The use of social media is becoming a feature of political and civic engagement for many Americans. Some 60% of American adults use either social networking sites like Facebook or Twitter, and a new survey by the Pew Research Center’s Internet & American Life Project finds that 66% of those social media users—or 39% of all American adults—have done at least one of eight civic or political activities with social media.
66% of social media users have employed the platforms to post their thoughts about civic and political issues, react to others’ postings, press friends to act on issues and vote, follow candidates, ‘like’ and link to others’ content, and belong to groups formed on social networking sites.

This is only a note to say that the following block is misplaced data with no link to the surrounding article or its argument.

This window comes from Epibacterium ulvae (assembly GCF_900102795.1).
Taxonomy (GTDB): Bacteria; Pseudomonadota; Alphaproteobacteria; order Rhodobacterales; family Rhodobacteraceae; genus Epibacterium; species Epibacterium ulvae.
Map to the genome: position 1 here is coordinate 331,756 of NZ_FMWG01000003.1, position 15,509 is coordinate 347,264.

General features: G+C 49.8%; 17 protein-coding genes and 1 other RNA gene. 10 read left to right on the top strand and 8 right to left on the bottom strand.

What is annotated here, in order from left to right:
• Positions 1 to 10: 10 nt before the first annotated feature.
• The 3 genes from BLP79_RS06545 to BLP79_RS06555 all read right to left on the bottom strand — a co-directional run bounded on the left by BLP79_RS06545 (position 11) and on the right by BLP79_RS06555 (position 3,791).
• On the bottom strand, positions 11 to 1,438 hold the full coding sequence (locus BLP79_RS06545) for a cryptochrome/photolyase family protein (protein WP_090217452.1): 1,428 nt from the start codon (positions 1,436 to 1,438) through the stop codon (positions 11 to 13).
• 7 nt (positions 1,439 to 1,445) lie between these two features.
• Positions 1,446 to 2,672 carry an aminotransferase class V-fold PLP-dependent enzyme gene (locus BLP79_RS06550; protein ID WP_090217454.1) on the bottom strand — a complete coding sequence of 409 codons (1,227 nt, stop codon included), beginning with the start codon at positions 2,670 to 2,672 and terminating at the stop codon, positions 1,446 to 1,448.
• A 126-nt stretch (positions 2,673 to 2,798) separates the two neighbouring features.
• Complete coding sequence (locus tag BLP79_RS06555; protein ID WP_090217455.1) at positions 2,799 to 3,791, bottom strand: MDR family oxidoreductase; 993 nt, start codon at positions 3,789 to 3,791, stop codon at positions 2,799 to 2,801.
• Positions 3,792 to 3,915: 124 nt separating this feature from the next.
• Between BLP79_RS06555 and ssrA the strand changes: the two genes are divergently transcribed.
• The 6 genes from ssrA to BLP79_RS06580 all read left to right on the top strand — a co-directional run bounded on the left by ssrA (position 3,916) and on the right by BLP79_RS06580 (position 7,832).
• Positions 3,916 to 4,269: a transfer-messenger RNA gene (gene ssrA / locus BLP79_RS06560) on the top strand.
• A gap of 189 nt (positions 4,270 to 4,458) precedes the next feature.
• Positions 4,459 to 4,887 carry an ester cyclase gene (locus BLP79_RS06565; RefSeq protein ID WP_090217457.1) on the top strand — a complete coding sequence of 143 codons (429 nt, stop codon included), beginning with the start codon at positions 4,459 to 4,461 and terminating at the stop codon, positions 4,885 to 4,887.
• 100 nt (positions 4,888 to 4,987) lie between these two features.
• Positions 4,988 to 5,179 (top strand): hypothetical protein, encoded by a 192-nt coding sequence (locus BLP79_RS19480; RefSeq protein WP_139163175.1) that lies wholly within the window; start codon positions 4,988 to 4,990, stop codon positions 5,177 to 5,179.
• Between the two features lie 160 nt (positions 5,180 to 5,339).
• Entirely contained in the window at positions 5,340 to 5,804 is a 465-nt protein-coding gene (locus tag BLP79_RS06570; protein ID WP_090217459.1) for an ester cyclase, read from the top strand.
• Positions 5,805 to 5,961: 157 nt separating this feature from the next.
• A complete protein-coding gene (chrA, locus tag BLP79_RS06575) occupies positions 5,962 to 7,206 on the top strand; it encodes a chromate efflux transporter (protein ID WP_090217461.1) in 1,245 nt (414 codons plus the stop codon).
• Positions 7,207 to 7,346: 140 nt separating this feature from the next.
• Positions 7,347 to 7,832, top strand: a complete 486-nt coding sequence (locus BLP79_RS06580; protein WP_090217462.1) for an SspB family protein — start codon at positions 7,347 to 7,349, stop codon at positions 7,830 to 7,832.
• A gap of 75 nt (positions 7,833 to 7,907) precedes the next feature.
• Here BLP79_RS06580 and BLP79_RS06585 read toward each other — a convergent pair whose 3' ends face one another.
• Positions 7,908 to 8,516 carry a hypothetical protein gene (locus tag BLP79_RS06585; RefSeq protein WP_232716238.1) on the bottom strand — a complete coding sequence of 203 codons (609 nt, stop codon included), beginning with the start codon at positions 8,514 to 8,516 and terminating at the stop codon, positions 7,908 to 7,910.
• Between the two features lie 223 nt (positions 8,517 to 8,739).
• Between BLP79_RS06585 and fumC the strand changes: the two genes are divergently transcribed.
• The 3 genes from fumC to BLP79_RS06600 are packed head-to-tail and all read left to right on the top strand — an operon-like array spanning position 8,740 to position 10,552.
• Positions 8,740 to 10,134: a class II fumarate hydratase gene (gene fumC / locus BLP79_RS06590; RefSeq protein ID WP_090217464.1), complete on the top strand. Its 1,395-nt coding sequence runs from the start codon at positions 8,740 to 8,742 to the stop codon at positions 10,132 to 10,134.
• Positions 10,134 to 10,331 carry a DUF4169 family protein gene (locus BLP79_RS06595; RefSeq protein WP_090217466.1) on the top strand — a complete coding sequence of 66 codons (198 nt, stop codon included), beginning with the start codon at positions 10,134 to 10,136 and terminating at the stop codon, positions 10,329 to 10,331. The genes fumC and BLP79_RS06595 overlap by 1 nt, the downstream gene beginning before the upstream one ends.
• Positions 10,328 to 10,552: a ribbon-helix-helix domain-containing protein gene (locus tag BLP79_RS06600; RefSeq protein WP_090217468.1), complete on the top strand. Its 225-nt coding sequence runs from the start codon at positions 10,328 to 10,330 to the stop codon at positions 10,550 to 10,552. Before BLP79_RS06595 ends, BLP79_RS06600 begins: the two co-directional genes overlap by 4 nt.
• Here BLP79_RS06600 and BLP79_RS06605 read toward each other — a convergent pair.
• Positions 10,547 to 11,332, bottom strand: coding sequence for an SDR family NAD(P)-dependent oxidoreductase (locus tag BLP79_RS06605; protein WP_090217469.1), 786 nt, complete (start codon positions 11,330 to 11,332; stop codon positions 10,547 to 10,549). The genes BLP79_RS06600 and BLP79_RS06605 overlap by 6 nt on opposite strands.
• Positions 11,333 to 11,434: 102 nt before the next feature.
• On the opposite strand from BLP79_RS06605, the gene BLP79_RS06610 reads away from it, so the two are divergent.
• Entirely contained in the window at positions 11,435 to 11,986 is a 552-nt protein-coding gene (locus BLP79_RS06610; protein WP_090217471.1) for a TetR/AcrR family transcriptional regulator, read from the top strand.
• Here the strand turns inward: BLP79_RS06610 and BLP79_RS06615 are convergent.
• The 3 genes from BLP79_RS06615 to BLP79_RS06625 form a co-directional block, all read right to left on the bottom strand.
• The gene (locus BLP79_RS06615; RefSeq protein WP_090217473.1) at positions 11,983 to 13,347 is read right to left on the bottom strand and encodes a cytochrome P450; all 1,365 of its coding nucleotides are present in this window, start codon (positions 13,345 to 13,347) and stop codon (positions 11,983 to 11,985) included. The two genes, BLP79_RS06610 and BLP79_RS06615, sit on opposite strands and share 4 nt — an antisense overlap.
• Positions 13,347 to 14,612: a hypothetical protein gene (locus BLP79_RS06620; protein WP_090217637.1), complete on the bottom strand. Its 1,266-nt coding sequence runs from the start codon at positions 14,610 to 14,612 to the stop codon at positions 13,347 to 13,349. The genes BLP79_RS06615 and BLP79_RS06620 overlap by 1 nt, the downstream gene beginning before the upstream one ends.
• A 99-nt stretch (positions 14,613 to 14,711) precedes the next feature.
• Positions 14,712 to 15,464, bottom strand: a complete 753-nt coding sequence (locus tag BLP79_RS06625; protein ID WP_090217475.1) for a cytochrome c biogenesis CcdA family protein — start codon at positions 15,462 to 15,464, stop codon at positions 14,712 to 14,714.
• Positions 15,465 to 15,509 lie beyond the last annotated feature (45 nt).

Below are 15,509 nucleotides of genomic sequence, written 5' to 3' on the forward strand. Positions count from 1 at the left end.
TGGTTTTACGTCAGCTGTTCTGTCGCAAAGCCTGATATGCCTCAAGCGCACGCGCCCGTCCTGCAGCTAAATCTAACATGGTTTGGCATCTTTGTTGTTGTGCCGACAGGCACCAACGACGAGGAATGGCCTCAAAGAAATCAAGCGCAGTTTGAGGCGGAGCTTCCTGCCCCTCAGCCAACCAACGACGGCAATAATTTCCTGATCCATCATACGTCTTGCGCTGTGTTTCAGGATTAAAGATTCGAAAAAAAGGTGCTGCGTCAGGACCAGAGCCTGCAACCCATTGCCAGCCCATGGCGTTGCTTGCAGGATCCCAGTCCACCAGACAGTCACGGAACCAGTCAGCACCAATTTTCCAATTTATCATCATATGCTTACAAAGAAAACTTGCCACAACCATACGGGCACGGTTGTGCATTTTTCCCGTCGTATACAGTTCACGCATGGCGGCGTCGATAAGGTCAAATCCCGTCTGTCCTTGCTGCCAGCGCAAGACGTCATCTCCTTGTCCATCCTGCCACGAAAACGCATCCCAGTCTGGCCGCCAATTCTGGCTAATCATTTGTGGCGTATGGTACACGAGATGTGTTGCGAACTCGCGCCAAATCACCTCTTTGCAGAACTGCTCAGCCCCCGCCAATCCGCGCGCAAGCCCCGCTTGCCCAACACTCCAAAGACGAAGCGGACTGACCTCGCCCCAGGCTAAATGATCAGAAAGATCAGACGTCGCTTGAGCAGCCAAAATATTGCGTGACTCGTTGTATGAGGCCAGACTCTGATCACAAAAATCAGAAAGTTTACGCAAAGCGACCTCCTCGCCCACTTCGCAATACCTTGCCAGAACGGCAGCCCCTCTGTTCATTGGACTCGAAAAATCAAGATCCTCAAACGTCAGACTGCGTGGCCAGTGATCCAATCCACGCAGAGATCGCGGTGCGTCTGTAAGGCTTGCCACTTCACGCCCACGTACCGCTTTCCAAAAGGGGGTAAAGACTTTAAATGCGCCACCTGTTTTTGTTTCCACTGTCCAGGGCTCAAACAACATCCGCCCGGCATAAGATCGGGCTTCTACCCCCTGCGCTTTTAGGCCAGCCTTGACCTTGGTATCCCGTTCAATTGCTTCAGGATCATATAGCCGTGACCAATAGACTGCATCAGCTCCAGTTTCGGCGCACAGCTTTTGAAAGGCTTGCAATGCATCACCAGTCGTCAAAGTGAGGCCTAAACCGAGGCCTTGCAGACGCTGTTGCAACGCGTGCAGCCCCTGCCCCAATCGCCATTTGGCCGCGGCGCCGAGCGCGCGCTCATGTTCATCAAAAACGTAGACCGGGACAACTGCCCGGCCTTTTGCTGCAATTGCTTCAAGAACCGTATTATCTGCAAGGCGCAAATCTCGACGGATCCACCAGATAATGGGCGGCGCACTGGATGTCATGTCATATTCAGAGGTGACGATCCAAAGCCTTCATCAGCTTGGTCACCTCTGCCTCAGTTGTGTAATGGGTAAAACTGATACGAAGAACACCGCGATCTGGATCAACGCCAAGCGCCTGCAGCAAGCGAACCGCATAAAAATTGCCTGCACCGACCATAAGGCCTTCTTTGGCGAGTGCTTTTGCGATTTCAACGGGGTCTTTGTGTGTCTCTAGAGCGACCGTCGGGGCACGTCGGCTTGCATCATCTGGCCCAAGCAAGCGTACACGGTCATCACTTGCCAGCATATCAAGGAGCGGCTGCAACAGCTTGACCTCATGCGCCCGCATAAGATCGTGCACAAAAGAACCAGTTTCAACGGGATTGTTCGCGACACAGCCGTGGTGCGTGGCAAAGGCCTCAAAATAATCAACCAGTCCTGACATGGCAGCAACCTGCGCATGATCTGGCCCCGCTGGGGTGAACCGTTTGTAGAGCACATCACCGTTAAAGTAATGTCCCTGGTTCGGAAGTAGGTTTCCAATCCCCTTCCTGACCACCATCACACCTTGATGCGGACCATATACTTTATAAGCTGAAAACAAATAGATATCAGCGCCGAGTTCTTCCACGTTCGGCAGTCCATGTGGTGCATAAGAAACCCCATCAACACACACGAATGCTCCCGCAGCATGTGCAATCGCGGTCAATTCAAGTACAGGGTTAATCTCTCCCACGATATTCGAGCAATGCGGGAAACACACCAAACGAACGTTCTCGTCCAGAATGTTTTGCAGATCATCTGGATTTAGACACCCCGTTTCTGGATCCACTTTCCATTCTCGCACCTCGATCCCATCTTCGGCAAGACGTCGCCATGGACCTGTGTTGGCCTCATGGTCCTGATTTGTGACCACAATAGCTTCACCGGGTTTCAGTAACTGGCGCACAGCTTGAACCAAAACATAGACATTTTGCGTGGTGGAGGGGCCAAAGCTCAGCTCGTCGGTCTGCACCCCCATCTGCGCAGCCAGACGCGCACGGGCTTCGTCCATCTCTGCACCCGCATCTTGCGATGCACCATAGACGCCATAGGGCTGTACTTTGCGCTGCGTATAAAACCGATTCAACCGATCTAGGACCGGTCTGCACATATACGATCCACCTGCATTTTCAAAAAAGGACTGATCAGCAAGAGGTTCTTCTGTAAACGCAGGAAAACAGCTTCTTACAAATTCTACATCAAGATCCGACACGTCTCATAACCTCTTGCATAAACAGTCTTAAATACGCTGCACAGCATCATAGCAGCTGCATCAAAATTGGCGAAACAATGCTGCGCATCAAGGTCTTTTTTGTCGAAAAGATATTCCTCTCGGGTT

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About the Survey
These findings come from a nationally representative survey of 2,253 adults ages 18 and older that was conducted between July 16 and August 7, 2012. The survey included 900 interviews on cell phones and was conducted in English and Spanish. Some 1,209 of the respondents use either a social networking site such as Facebook, LinkedIn or Google+ or use Twitter. Most of the results in this report are based on that sub-population of social media users. The margin of error on that sample is plus or minus 3.1 percentage points.